MFP won’t vote for Pheu Thai PM candidate

MFP won’t vote for Pheu Thai PM candidate

New coalition is ‘not reflective of people’s voice’, says election-winning party

Move Forward leader Pita Limjaroenrat joins 150 other party MPs to receive their certification from the Election Commission at parliament on June 27. (Photo: Nutthawat Wichieanbut)
Move Forward leader Pita Limjaroenrat joins 150 other party MPs to receive their certification from the Election Commission at parliament on June 27. (Photo: Nutthawat Wichieanbut)

The election-winning Move Forward Party (MFP) will not back the Pheu Thai Party candidate for prime minister, Move Forward secretary-general Chaithawat Tulathon said on Tuesday.

The decision could complicate efforts by Pheu Thai to obtain the required support to form a government, and prolong weeks of political deadlock.

Despite abandoning Move Forward earlier this month, second-placed Pheu Thai has been seeking its former ally’s backing for real estate tycoon Srettha Thavisin to become premier.

Move Forward lawmakers were unanimous in opposing that, Mr Chaithawat told a news conference on Tuesday.

"The formation of the government now is not reflective of the people's voice," he said after a weekly meeting of party MPs.

“It is clear that senators and other parties want to shut Move Forward down.”

Commenting on the Move Forward decision, Pheu Thai leader Dr Cholnan Srikaew said his party was not surprised but respected it.

MFP leader Pita Limjaroenrat failed to secure a majority in a vote for prime minister at a joint sitting of the House and Senate on July 13. Parliament subsequently voted on July 19 not to allow Mr Pita to be nominated a second time.

The latter decision has been challenged in the Constitutional Court, which is scheduled to announce on Wednesday whether it will take up the case.

If the court declines to take the case, the next vote for prime minister is expected to take place on Friday or next Tuesday, Aug 22.

Dr Cholnan said that the 141 Pheu Thai MPs decided on Tuesday to nominate Mr Srettha as prime minister, and expressed confidence that he would receive at least 375 votes, or a simple majority, in both Houses.

Move Forward gave up its effort to form a coalition after Mr Pita’s renomination was rejected, making way for Pheu Thai, which is creating a new alliance.

The new coalition includes the third-placed Bhumjaithai Party, which was a key player in the outgoing government. Multiple reports have said that Pheu Thai is also seeking the support of the two “uncle” parties that Move Forward has shunned as a matter of principle.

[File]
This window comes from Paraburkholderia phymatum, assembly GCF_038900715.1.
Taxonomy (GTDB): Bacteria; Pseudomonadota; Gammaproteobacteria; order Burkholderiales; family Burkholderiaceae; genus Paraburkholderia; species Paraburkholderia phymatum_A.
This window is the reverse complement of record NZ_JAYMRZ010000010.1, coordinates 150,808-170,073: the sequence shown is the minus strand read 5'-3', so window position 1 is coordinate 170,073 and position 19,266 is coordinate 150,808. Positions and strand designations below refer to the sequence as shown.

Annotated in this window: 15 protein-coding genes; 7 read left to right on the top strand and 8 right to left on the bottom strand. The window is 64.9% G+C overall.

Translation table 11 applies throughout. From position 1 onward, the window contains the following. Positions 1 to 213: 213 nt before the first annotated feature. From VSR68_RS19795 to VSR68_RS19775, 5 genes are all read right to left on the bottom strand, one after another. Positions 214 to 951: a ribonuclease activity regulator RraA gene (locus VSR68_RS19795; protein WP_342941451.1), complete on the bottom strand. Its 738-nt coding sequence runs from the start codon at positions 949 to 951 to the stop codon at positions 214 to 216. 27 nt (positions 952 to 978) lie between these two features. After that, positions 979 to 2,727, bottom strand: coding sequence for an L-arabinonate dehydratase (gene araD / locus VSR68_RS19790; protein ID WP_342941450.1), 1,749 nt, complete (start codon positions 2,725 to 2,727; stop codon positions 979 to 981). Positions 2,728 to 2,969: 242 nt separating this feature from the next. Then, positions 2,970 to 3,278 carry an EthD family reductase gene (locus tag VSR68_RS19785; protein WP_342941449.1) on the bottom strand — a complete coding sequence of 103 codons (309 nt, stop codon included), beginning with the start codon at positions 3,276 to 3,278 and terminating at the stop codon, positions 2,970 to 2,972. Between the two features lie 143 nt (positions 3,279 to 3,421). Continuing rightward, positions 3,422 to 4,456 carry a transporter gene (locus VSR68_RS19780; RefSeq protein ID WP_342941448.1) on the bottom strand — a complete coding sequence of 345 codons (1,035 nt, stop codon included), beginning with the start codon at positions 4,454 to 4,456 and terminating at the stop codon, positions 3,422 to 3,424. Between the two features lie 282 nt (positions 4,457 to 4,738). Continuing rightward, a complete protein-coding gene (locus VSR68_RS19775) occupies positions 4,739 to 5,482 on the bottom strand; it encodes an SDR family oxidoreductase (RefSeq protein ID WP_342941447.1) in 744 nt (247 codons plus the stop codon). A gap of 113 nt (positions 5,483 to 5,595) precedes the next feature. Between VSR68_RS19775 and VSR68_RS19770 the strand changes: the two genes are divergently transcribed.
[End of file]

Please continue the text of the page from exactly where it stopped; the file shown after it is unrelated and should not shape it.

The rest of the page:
The “uncle” parties are Palang Pracharath (PPRP) led by Gen Prawit Wongsuwon, and United Thai Nation (UTN), the party created as a vehicle for Prime Minister Prayut Chan-o-cha, who led the 2014 coup and is now stepping away from politics.

Despite insisting that Pheu Thai had yet to reach any formal agreement with the PPRP and the UTN, deputy Pheu Thai leader Phumtham Wechayachai has admitted that the party was left with no other choice but to include them for the sake of stability.

Mr Phumtham declined on Tuesday to confirm whether the two military-linked parties would join the coalition alliance. Negotiations had made progress and relevant decisions would be made official later, he said.

The UTN is unpalatable not only to Move Forward but also to many Pheu Thai supporters, as its membership includes key figures from the Bangkok Shutdown protests that led to the coup that toppled the Pheu Thai administration of Yingluck Shinawatra in 2014.

Move Forward said in a statement posted on X (formerly Twitter) that “almost all traditional ruling parties” were being brought together to form the government. “This is contrary to the will of the people, clearly expressed on the day of the election on May 14”, when Move Forward won 151 seats and Pheu Thai 141.

“Although at this time there is still no clarity on the composition of the cabinet, it is clear that the appearance of the cabinet will not be much different from the previous government,” the statement continued.

“The Move Forward Party does not believe in forming a government out of respect for those in power but not for the people.”

Commentary: The continuing crisis of Thai Democracy

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